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Freakonomics II - Accretions

Fata Morgana
2005-07-31 22:44
Freakonomics II
Public
Update: I've finished Freakonomics. It's a surprisingly fast read. My main complaint about the book is a complaint I have about economics in general: it may tell you what and how much, but it does a pretty bad job telling you why. Even though the whole point of the book was to tease out interesting correlations and even some causations from reams of data, I found myself asking from nearly every page, "that's interesting, but why were the numbers that way?" In some cases they do answer my queries, but they usually did so with more numbers which only raised additional questions, or they do so with their own hypotheses - qualified as such, and arguably guesses that are more educated than some, but still their own hypotheses, which leave me wanting something more grounded.

I'm certainly not claiming that quantitative research should be thrown out the window or that qualitative research should be embraced exclusively; I think that a balance between the two is what is needed in almost all situations, for almost all research topics. I'm sure a more complete exploration of all of my questions logged in my head or jotted in the margins would make the book prohibitively ponderous (certainly beyond the scope of a light pop-science read), and in some cases the investigation of why might have proven prohibitively difficult, but I would have preferred it, at least. :~)

I'm happy to report that the authors revisit the theory they put forth in the introduction that legalized abortion was a dominant cause of the mid-nineties crime-drop, and included a lot more information than they gave in the (rather inflammatory) introduction or in other online debates. They also have a whole chapter on the rise and fall of the crack epidemic, a critic's key argument against them.

In addition, they discuss cheating among teachers and sumo wrestlers, the KKK and real estate agents, and naming - a self-proclaimed hodgepodge of topics. Yet I did detect a common theme, one that affects both authors personally: parenting. The first chapter on cheating is a set-up of some basic economic principles (and incidentally discusses schools and standardized tests, which are often of great concern to many parents), and the second introduces some effects of asymmetric information. The chapter on gangs and crack leads in to the next chapter, which is on abortion and crime - and it's here that anecdotal parenting stories start to give way to more lengthy discussion on parenting choices. The next two chapters are explicitly about parenting: which factors matter, which do not, and which may just be left for parenting experts to banter about forever. The last chapter is about baby naming, another very parent-oriented topic.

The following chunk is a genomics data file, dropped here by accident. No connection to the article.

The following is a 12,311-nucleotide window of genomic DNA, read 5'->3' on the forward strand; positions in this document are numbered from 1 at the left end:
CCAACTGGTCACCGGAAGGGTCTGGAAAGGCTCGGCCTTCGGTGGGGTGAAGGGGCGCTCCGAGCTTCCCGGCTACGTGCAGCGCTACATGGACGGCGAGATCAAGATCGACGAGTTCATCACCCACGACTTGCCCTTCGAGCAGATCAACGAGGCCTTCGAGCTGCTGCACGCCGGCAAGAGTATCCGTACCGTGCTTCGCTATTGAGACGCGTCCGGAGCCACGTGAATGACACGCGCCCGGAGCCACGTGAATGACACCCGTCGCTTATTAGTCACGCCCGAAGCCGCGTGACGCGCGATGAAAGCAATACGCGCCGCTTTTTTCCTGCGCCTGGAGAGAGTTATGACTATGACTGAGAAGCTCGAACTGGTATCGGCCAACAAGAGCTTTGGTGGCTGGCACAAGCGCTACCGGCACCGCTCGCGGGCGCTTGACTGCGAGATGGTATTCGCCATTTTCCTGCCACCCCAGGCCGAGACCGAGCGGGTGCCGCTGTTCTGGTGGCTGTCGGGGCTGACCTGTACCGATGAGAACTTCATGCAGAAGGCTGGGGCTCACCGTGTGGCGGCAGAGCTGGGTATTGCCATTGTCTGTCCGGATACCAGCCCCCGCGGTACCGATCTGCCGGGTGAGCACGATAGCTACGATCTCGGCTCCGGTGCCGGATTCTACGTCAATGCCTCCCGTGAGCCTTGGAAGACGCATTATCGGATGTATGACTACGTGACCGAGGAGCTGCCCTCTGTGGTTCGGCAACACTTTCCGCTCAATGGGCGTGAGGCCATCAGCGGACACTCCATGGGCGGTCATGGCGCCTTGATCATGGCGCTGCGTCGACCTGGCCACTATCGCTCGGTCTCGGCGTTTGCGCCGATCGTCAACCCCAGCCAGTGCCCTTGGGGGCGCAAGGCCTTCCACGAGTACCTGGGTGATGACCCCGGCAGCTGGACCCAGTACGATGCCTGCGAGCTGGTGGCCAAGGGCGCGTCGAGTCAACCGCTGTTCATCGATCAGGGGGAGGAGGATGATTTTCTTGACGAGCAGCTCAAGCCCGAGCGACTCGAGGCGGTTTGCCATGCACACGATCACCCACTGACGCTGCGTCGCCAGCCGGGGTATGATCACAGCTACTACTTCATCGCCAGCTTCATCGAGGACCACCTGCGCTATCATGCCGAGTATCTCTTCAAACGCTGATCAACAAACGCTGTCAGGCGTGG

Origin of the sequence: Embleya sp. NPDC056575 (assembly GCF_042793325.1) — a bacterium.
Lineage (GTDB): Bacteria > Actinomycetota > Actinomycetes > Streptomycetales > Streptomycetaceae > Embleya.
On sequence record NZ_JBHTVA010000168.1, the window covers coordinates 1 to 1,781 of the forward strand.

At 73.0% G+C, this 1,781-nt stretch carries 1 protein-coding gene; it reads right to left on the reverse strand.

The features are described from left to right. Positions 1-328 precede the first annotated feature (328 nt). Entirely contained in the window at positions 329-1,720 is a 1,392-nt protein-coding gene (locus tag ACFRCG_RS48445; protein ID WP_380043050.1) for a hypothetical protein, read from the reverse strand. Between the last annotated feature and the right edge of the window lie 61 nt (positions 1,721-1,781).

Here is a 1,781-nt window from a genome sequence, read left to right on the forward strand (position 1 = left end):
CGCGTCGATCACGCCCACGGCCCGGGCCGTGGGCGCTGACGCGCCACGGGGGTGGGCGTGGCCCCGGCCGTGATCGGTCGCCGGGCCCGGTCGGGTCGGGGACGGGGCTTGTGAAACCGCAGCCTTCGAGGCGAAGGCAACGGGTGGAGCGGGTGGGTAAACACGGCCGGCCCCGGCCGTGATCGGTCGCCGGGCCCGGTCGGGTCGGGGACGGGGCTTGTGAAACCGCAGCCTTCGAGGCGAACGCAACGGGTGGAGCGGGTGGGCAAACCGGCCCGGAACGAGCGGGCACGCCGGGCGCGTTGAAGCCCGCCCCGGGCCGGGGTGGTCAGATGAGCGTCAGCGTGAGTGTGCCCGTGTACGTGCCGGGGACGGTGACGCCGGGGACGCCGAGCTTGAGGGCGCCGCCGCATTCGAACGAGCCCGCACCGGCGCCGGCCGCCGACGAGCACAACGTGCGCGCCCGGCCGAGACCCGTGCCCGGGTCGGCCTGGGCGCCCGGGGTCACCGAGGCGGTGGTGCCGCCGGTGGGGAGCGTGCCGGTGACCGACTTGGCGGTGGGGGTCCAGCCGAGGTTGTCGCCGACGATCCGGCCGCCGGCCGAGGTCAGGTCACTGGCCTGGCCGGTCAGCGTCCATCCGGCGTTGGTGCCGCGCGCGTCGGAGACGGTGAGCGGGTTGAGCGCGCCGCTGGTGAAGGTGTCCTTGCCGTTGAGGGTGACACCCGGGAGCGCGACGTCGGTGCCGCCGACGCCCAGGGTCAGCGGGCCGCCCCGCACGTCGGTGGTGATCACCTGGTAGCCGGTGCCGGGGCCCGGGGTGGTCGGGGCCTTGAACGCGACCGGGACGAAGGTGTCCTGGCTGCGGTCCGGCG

Despite the focus on parenting, I don't know if I would get this for the new parents among my family or friends. (I was thinking that my own parents, one of whom has a newborn and both of whom will be grandparents soon, might enjoy it, but maybe I could just lend them my copy.) I'm afraid that they will succumb to something we all do on occasion (some more than others), and which the book does a terrible job at allaying: number obsession. So many people worry that they're in a category that statistically performs worse than another category, even when they're actually an anomaly anyway. I've read elsewhere about our increasing obsession with statistics, and I've read about how it can be unhealthy - I would hate to foster it. :~)

Curiously, the authors echo Michael Moore's discussion topics in Bowling for Columbine in their discussions of guns (swimming pools are more dangerous to kids on average), fear (the KKK and real estate agents both use it, along with information asymmetry, to their advantage), and race (pervasive through their discussions of abortion, crime, crack, schools, names, and parenting). A choice quote (are they referring to themselves, too?):

An expert doesn't so much argue the various sides of an issues as plant his flag firmly on one side. That's because an expert whose argument reeks of restraint or nuance often doesn't get much attention. An expert must be bold if he hopes to alchemize his homespun theory into conventional wisdom. His best chance of doing so is to engage the public's emotions, for emotion is the enemy of rational argument. And as emotions go, one of them - fear - is more potent than the rest. The superpredator, Iraqi weapons of mass destruction, mad-cow disease, crib death: how can we fail to heed the expert's advice on these horrors when, like that mean uncle telling too-scary stories to too-young children, he has reduced us to quivers? ... Most of us are ... terrible risk assessors. ... "Risks that you control are much less a source of outrage than risks that are out of your control," Sandman said. ... So it's the imminent possibility of death that drives the fear. ... But fear best thrives in the present tense. That is why experts rely on it; in a world that is increasingly impatient with long-term processes, fear is a potent short-term play. [excerpts from pages 148-151]
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